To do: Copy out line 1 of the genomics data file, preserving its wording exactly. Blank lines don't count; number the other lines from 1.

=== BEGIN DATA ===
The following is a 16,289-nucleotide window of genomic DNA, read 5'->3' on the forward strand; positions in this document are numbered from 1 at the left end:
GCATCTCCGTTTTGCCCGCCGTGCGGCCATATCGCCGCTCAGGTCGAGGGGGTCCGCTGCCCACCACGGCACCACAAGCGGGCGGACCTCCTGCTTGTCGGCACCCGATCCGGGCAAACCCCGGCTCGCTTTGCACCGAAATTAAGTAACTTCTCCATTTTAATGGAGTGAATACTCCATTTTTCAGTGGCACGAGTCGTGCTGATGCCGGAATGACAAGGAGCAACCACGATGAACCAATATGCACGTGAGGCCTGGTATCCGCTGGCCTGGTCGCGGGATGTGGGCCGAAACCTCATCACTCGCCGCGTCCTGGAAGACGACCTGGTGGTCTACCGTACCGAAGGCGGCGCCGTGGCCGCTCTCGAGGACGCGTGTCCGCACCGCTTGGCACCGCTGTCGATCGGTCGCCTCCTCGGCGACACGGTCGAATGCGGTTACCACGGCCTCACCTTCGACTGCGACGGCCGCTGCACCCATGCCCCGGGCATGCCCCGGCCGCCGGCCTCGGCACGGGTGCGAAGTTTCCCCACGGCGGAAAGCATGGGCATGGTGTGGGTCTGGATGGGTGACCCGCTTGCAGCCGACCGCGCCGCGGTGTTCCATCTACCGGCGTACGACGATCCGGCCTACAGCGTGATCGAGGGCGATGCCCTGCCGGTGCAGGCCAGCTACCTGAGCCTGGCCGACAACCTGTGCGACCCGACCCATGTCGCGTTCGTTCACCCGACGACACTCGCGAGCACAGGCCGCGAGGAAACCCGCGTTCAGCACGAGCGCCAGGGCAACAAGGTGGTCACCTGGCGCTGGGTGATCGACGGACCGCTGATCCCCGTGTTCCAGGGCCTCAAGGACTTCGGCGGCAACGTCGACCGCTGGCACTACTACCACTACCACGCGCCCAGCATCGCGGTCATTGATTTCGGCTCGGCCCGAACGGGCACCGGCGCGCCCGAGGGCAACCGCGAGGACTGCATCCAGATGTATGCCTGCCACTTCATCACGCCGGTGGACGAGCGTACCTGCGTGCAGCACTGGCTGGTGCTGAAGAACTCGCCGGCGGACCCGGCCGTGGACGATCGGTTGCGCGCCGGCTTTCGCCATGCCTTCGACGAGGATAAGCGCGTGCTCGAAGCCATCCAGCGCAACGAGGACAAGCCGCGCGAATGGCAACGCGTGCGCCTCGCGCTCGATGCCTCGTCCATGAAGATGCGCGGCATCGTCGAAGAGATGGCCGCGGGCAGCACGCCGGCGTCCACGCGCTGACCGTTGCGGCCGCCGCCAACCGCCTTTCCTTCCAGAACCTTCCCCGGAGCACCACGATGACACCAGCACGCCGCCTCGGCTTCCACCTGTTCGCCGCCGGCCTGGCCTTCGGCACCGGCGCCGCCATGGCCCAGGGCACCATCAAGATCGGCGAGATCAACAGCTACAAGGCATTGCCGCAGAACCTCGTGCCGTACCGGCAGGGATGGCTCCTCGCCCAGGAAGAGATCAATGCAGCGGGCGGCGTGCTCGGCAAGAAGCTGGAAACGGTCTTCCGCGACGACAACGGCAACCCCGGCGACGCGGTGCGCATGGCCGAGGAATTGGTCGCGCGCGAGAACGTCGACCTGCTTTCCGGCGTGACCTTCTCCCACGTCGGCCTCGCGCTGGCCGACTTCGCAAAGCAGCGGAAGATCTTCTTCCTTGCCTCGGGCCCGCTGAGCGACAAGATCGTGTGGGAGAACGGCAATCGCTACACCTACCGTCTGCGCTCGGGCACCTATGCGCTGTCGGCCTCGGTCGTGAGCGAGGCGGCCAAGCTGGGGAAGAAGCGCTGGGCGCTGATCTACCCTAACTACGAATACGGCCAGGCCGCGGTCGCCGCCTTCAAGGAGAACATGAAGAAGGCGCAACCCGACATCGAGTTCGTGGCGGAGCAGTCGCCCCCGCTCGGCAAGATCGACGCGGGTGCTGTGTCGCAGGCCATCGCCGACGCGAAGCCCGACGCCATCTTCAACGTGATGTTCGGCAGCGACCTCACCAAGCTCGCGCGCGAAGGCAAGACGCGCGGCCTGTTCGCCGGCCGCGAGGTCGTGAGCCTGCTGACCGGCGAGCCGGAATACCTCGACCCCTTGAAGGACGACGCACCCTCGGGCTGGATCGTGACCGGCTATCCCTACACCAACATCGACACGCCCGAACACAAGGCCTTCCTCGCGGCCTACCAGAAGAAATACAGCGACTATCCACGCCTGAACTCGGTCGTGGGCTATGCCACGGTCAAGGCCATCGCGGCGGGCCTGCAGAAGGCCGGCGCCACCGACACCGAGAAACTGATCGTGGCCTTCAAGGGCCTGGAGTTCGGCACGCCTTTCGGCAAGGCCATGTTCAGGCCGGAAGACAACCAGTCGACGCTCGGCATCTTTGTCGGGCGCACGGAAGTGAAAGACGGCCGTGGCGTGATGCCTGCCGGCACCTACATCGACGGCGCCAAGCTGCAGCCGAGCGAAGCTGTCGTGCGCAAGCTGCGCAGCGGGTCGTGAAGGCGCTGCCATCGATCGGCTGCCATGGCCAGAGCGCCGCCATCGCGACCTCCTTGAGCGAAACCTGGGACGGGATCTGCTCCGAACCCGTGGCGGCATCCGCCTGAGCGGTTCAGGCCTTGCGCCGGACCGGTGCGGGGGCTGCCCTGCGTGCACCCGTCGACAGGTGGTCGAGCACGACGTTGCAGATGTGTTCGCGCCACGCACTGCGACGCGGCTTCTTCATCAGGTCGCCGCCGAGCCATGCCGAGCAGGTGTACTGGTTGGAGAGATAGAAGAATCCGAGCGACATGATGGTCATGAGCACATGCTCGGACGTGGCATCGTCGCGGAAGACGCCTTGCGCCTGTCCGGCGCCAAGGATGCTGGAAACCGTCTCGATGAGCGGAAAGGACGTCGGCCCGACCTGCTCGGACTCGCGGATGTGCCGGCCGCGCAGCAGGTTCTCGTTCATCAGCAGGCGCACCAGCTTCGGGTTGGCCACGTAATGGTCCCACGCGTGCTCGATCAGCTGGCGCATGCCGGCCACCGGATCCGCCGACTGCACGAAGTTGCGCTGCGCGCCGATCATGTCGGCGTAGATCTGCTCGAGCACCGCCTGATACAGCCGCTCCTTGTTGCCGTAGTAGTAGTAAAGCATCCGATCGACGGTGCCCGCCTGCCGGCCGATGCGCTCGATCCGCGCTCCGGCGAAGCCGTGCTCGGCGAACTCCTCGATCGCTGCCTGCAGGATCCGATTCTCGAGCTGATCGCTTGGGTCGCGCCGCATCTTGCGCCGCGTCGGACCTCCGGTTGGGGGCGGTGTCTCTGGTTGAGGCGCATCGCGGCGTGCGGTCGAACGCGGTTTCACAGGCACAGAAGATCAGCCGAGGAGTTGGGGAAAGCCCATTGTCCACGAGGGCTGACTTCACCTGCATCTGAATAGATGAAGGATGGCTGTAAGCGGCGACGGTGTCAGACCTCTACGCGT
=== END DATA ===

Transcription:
The following is a 16,289-nucleotide window of genomic DNA, read 5'->3' on the forward strand; positions in this document are numbered from 1 at the left end: